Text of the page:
Kerala flood case study
Kerala is a state on the southwestern Malabar Coast of India. The state has the 13th largest population in India. Kerala, which lies in the tropical region, is mainly subject to the humid tropical wet climate experienced by most of Earth’s rainforests.
Eastern Kerala consists of land infringed upon by the Western Ghats; the region includes high mountains, gorges, and deep-cut valleys. The wildest lands are covered with dense forests, while other areas lie under tea and coffee plantations or other forms of cultivation.
The Indian state of Kerala receives some of India’s highest rainfall during the monsoon season. However, during 2018 the state experienced its highest level of monsoon rainfall in decades. According to the India Meteorological Department (IMD), there was 2346.3 mm of precipitation, instead of the average 1649.55 mm.
Kerala received over two and a half times more rainfall than August’s average. Between August 1 and 19, the state received 758.6 mm of precipitation, compared to the average of 287.6 mm, or 164% more. This was 42% more than during the entire monsoon season.
The unprecedented rainfall was caused by a spell of low pressure over the region. As a result, there was a perfect confluence of the south-west monsoon wind system and the two low-pressure systems formed over the Bay of Bengal and Odisha. The low-pressure regions pull in the moist south-west monsoon winds, increasing their speed, as they then hit the Western Ghats, travel skywards, and form rain-bearing clouds.
Further downpours on already saturated land led to more surface run-off causing landslides and widespread flooding.
Kerala has 41 rivers flowing into the Arabian Sea, and 80 of its dams were opened after being overwhelmed. As a result, water treatment plants were submerged, and motors were damaged.
In some areas, floodwater was between 3-4.5m deep. Floods in the southern Indian state of Kerala have killed more than 410 people since June 2018 in what local officials said was the worst flooding in 100 years. Many of those who died had been crushed under debris caused by landslides. More than 1 million people were left homeless in the 3,200 emergency relief camps set up in the area.
Parts of Kerala’s commercial capital, Cochin, were underwater, snarling up roads and leaving railways across the state impassable. In addition, the state’s airport, which domestic and overseas tourists use, was closed, causing significant disruption.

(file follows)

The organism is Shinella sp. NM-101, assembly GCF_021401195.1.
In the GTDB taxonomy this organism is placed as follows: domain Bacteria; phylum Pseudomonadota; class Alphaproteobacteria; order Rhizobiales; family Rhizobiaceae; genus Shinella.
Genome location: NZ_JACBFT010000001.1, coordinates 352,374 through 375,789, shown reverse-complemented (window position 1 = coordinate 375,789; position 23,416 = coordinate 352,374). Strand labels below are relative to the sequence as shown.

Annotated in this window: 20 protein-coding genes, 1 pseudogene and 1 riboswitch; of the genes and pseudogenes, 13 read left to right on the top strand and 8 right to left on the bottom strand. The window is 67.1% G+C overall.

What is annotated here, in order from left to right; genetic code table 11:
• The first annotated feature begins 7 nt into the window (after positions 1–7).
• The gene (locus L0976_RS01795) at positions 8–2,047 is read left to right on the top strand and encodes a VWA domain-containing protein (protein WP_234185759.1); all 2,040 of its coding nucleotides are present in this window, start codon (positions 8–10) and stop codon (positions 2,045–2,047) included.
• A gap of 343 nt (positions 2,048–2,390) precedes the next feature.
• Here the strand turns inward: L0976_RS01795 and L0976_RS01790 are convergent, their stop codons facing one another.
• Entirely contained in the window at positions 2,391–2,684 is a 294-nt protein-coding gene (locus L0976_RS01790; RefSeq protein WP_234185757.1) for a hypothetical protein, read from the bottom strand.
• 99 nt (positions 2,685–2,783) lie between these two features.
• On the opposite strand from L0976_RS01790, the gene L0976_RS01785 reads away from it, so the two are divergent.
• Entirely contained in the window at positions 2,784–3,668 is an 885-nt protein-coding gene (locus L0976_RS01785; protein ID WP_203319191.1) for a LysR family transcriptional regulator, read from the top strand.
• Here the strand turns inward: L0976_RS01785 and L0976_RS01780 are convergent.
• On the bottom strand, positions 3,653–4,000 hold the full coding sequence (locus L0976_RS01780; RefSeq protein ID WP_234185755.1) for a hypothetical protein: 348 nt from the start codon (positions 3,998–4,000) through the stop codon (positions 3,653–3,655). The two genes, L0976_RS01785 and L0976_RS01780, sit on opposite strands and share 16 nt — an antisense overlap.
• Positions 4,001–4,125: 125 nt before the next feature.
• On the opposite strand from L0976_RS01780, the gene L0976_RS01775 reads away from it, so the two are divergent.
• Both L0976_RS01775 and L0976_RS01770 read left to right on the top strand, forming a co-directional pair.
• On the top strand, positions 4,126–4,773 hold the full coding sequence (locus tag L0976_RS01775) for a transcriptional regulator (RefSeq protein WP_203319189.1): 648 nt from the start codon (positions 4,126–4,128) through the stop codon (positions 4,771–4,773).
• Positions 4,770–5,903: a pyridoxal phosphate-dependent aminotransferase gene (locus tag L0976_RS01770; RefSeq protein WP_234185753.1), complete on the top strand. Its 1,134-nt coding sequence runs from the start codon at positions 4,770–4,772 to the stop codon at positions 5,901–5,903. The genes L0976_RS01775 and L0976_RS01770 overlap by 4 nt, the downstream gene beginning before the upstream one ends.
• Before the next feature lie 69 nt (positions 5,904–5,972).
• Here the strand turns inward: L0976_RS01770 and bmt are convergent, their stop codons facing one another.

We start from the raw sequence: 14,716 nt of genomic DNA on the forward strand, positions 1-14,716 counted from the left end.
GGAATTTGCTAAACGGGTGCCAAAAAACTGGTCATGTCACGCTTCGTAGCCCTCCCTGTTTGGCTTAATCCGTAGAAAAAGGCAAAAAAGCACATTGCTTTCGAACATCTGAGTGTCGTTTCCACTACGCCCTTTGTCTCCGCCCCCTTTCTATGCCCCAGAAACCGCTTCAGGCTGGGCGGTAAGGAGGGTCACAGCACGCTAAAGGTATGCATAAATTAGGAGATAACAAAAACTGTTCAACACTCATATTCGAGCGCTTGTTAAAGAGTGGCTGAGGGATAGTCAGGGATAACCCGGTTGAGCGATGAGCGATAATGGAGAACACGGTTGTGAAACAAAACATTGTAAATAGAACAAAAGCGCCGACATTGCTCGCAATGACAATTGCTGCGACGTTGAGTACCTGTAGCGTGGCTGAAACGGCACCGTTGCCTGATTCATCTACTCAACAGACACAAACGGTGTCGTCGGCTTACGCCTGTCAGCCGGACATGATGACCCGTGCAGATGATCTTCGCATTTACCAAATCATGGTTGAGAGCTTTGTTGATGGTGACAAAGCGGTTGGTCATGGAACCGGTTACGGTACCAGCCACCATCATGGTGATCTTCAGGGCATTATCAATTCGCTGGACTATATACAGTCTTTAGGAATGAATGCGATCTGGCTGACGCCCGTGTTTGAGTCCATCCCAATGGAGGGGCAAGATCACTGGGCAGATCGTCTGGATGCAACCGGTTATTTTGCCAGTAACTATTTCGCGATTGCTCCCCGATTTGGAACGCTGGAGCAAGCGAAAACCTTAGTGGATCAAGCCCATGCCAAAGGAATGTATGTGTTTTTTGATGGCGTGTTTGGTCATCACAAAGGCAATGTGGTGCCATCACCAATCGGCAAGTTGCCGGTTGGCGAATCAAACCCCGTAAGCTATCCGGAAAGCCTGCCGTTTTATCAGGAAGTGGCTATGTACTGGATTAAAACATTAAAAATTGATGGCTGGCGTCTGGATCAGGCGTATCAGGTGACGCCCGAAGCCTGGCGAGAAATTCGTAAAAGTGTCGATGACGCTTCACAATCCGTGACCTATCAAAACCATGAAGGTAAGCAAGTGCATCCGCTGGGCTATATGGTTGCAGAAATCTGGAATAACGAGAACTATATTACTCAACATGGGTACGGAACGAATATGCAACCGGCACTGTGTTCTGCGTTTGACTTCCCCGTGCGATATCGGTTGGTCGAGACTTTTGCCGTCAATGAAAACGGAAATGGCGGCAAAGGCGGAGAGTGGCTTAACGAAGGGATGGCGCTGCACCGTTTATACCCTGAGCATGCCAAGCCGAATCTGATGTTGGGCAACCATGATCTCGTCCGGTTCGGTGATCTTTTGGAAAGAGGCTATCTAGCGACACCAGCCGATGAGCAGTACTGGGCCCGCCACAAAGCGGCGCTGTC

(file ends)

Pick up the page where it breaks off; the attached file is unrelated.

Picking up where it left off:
Local plantations were inundated by water, endangering the local rubber, tea, coffee and spice industries.
Schools in all 14 districts of Kerala were closed, and some districts have banned tourists because of safety concerns.
Maintaining sanitation and preventing disease in relief camps housing more than 800,000 people was a significant challenge. Authorities also had to restore regular clean drinking water and electricity supplies to the state’s 33 million residents.
Officials have estimated more than 83,000km of roads will need to be repaired and that the total recovery cost will be between £2.2bn and $2.7bn.
Indians from different parts of the country used social media to help people stranded in the flood-hit southern state of Kerala. Hundreds took to social media platforms to coordinate search, rescue and food distribution efforts and reach out to people who needed help. Social media was also used to support fundraising for those affected by the flooding. Several Bollywood stars supported this.
Some Indians have opened up their homes for people from Kerala who were stranded in other cities because of the floods.
Thousands of troops were deployed to rescue those caught up in the flooding. Army, navy and air force personnel were deployed to help those stranded in remote and hilly areas. Dozens of helicopters dropped tonnes of food, medicine and water over areas cut off by damaged roads and bridges. Helicopters were also involved in airlifting people marooned by the flooding to safety.
More than 300 boats were involved in rescue attempts. The state government said each boat would get 3,000 rupees (£34) for each day of their work and that authorities would pay for any damage to the vessels.
As the monsoon rains began to ease, efforts increased to get relief supplies to isolated areas along with clean up operations where water levels were falling.
Millions of dollars in donations have poured into Kerala from the rest of India and abroad in recent days. Other state governments have promised more than $50m, while ministers and company chiefs have publicly vowed to give a month’s salary.
Even supreme court judges have donated $360 each, while the British-based Sikh group Khalsa Aid International has set up its own relief camp in Kochi, Kerala’s main city, to provide meals for 3,000 people a day.
In the wake of the disaster, the UAE, Qatar and the Maldives came forward with offers of financial aid amounting to nearly £82m. The United Arab Emirates promised $100m (£77m) of this aid. This is because of the close relationship between Kerala and the UAE. There are a large number of migrants from Kerala working in the UAE. The amount was more than the $97m promised by India’s central government. However, as it has done since 2004, India declined to accept aid donations. The main reason for this is to protect its image as a newly industrialised country; it does not need to rely on other countries for financial help.
Google provided a donation platform to allow donors to make donations securely. Google partners with the Center for Disaster Philanthropy (CDP), an intermediary organisation that specialises in distributing your donations to local nonprofits that work in the affected region to ensure funds reach those who need them the most.
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